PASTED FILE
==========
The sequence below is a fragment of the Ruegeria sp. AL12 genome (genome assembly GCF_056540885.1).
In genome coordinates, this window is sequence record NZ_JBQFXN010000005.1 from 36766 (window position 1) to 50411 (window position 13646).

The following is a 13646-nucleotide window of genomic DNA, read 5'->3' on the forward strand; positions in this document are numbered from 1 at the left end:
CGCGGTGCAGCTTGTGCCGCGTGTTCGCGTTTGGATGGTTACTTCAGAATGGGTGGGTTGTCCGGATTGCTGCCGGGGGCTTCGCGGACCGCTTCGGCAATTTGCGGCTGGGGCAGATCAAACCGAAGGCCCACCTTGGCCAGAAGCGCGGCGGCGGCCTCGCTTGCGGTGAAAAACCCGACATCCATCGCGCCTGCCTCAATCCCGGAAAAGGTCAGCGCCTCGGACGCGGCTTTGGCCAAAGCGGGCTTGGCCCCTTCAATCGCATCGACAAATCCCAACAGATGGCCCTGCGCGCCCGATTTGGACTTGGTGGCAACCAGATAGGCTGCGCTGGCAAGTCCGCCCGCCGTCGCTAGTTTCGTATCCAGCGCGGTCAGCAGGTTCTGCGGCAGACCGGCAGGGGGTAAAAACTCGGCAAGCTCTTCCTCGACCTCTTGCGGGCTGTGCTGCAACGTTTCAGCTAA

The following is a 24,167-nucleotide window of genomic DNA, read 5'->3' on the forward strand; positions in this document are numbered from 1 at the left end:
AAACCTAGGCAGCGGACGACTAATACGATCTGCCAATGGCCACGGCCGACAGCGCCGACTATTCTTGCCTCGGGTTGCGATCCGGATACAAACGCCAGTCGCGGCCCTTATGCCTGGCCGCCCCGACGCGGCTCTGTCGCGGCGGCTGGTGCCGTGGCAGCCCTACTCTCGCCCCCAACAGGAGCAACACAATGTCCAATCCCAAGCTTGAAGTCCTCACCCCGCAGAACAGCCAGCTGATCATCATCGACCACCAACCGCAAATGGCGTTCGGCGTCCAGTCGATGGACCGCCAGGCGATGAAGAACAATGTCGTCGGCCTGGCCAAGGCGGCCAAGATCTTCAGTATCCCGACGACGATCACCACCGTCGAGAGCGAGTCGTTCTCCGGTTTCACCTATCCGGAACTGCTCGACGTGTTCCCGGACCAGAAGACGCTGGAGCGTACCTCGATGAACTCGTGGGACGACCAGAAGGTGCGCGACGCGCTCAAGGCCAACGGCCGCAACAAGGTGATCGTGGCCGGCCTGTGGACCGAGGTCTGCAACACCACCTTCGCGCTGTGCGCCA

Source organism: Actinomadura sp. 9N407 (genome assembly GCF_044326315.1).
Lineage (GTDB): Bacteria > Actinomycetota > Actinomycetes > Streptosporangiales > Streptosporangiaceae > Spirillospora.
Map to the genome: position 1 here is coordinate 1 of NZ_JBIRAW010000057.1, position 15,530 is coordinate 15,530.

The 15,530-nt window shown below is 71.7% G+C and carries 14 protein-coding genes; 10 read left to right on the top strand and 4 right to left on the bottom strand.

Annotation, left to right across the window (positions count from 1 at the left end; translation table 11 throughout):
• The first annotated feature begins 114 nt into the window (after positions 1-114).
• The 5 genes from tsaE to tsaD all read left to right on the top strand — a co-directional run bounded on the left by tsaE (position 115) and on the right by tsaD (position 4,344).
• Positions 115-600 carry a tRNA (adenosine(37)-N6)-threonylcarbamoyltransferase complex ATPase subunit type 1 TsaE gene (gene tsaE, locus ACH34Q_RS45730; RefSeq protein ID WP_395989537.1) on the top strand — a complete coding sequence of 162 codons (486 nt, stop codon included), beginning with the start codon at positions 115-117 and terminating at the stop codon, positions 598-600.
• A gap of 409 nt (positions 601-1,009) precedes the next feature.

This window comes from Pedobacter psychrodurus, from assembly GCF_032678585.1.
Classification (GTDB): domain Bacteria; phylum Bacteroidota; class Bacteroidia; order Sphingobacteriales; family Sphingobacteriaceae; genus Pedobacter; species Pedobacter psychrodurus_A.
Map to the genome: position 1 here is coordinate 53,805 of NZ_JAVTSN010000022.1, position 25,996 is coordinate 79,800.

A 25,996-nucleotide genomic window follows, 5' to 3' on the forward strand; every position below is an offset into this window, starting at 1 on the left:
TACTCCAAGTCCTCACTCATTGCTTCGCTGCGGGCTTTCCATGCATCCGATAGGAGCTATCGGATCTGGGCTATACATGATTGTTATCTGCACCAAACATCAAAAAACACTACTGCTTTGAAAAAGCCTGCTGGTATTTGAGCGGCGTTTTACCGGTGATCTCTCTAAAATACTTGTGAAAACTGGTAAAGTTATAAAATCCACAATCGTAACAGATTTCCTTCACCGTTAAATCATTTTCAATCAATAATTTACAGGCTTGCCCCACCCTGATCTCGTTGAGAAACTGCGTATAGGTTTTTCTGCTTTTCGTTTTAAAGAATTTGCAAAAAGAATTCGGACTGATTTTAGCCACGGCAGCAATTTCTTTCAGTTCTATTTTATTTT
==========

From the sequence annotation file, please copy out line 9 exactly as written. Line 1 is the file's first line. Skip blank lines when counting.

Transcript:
Map to the genome: position 1 here is coordinate 1 of NZ_JBIRAW010000057.1, position 15,530 is coordinate 15,530.